By Chef Centehua
Dinner time in our home is our sacred time. In my opinion, it is one of the most intimate experiences we can enjoy as a family as well as a community. Food brings people together: it is communion between people that we care for. When we break bread together, we are sharing much more than physical nourishment; we are sharing in spiritual sustenance as well, for I really believe that man does not live on bread alone but is truly nourished by the love shared in relationship with family and friends.
The dinner table also connects us to the earth. When we close our eyes for a moment before we partake in our feast, we ponder the sacrifice made. Whether animal or vegetable, a lot of work and resources are needed to make every meal possible. The practice of giving thanks makes a lot of sense to us. When we are grateful, our immune system gets a boost and every cell literally becomes more receptive to the nutrients in food. Now, we are not of a particular faith and we are not subscribed to any religion or dogma, and none is needed in order for us to bow our heads and tune in to the present moment. We can feel our connection to the earth, acknowledge how blessed we are and celebrate our gathering with a grateful heart.
I have found that the dinner table is not very common in our present culture. Many families eat while watching TV, or they eat at different times and miss out on real human connection and intimacy. Studies have shown that children in families that have dinner together more than three times a week are less likely to smoke, use drugs, suffer depression, suicide, etc. The more a family eats together, the better the experience, the richer the conversations and the more the kids will feel like important members of their culture.
The dinner table provides the grounds to establish and cultivate mindfulness and appreciation. We encourage everyone sitting at the table to be mindful of their language and the topic of conversation. When needed, we give each other gentle reminders about our difference in age and needs. I really think the dinner table is a place where we become appreciative and present, so conversations are to be inclusive and uplifting for all but still a safe place for subjects to be discussed and feelings honored.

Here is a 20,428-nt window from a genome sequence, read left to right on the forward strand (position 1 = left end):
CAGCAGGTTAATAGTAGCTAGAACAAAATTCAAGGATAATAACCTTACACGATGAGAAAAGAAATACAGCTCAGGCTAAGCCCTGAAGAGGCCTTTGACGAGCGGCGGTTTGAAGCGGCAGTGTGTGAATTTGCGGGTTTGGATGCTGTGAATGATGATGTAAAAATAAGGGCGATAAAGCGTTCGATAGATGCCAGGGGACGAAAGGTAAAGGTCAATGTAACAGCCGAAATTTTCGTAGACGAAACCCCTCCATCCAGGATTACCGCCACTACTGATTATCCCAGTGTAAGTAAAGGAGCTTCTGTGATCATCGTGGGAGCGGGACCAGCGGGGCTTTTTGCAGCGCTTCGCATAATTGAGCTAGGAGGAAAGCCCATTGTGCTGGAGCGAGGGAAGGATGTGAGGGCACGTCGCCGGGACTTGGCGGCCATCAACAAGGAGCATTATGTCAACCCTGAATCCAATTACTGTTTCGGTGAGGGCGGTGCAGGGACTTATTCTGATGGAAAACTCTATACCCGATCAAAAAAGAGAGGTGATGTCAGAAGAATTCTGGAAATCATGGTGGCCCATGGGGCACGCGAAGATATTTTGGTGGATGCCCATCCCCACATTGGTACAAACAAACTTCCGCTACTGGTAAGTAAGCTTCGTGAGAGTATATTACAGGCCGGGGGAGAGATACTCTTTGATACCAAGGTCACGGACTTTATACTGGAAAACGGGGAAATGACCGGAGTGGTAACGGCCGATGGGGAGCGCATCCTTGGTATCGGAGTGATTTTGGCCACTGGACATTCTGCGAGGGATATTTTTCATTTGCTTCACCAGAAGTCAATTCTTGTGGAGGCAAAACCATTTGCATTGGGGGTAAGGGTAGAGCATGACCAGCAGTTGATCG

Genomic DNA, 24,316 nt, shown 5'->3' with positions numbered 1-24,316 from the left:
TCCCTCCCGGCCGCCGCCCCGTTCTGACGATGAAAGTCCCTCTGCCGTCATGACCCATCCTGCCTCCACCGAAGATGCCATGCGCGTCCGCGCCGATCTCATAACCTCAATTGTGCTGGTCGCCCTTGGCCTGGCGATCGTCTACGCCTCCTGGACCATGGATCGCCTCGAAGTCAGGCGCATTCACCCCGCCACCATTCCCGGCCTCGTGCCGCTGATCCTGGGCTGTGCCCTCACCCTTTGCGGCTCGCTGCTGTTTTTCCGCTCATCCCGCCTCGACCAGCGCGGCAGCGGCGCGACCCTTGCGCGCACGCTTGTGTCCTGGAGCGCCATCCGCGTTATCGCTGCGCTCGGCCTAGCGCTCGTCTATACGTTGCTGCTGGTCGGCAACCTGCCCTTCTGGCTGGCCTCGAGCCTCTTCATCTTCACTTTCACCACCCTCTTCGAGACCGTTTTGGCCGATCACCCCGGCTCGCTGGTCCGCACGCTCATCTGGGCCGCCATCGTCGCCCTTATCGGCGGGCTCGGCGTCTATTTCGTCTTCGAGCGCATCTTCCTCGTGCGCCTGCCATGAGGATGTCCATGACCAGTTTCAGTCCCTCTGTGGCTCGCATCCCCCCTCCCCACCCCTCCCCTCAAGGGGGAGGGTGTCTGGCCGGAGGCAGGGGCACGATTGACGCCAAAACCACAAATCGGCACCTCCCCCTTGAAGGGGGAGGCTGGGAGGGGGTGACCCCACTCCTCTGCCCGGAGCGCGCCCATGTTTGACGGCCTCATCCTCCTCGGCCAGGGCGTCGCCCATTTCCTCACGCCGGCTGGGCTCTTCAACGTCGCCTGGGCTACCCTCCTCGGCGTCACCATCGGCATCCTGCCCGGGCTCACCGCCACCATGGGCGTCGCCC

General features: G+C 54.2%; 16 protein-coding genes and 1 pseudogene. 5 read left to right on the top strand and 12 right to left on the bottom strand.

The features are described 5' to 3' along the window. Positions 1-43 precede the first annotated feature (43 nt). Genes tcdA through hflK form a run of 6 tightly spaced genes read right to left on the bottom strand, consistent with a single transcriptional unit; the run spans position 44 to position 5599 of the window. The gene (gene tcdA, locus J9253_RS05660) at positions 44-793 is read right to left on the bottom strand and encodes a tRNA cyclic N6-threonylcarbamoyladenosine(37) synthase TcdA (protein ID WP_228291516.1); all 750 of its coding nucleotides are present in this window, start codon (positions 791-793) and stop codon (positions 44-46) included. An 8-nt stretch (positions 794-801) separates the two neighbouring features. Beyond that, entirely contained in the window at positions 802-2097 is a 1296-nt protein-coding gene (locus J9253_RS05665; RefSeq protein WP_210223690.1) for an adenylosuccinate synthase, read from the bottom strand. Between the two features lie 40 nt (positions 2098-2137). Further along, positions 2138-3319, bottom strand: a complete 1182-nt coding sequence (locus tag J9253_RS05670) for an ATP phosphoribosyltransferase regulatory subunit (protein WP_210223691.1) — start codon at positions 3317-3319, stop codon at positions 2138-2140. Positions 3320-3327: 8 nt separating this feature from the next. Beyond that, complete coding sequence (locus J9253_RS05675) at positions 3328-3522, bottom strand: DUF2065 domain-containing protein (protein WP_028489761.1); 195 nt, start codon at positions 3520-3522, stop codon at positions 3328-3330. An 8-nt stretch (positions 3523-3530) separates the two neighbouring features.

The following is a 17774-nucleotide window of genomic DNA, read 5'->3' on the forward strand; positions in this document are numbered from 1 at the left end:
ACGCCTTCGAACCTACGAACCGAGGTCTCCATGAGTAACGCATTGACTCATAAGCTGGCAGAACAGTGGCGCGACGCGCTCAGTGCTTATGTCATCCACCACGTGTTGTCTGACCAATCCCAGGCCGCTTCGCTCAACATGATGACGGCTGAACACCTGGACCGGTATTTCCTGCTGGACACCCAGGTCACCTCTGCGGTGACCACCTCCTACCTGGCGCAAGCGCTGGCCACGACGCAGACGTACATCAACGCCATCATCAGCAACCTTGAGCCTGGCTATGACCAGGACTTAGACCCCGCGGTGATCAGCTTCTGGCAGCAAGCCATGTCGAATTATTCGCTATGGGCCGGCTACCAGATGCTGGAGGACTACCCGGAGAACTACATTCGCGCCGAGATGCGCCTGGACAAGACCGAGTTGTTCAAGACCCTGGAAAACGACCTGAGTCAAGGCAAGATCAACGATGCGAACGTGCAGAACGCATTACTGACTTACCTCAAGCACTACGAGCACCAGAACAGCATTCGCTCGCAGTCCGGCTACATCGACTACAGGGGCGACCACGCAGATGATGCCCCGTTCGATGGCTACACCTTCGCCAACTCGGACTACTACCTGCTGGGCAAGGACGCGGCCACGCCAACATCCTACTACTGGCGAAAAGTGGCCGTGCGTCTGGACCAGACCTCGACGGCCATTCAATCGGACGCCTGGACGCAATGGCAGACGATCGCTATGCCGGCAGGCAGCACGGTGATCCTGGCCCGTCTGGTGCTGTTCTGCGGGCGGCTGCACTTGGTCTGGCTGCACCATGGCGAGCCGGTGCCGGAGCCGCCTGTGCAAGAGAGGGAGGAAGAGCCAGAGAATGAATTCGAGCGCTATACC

Oftentimes, the food takes all our awareness, and we have moments of silence where we collectively enjoy every bite and have no need to speak. That is usually my intention, to make yummy and nutrient rich foods as simple or as gourmet but tasty enough to awaken the senses. At dinner time I like to leave the world outside and enter into that sacred place where all that matters is our union and our love. This is why I really think that taking a few moments to breathe and find stillness before our meal is an important practice to quiet the mental activity and center in our hearts.
I really look forward to dinner, not just because I love food, but rather because I feel the need to center and slow the day. We are busy and filled with activities and responsibilities. We get up and go to school, go to work, go run errands, go, go, go! Finally evening comes, and I am in the kitchen preparing a delicious meal that will nourish and comfort my family. It takes time and energy to cook food, so the intention that goes into the meal is of vital importance. Food is another way to say “I love you,” “I want us to thrive together,” “I want you to feel your best and be healthy.” Great alchemy happens in the kitchen and we don’t even know it, but that is why we feel so alive and nourished by a homemade meal made with love … In my opinion, it is the love that really makes it all good.
I’ll be honest: sometimes it is challenging for me to focus after a busy day. Perhaps I feel emotional or tired, so instead of rushing to the kitchen out of responsibility, I take time to settle down. I take five or ten minutes to sit quietly and breathe slowly and become relaxed. I will ask the kids not to disturb me for that time, as I need a few minutes to myself. The kids are receptive and see Mom taking care of herself. I have found that by simply asking for what I need, I am cultivating self love and I am then able to shift my mood gracefully. I think that, as moms, sometimes it’s easy to lose oneself in service and, while that is a beautiful and very noble role, we must not forget to take care of ourselves. I also enjoy a cup of herbal tea while I prepare food, and I will often bring in flowers from our garden to inspire and add beauty to the evening.
I will also add that, besides the strengthening of bonds that are cultivated at the dinner table, there are also other quite important and subtle lessons. We grow a lot of our food, so the kids will eat what we grow and this helps them understand how to close the nutrient cycle and why we are having kale again. Garden to table provides the opportunity for deeper connection to our sustenance. Also, every child is asked to wash his/her dish after dinner. They know that it took time and effort to make dinner and that mom greatly appreciates the help cleaning up. Service is being available to love, and love is the best motivator. We don’t bargain with our kids or bribe them to get them to help. It is simply what we do: we help each other out. Dad will lead by example and praise the chef while picking up and encouraging the kids to tidy up so mom can rest.
Dinner time is a family affair and strengthens us on many levels — spiritually, mentally and emotionally. It is my favorite time of day, even on those challenging days. Evening comes and I feel grateful, for if we have food and family, we have health and love and, in my opinion, we then have it all.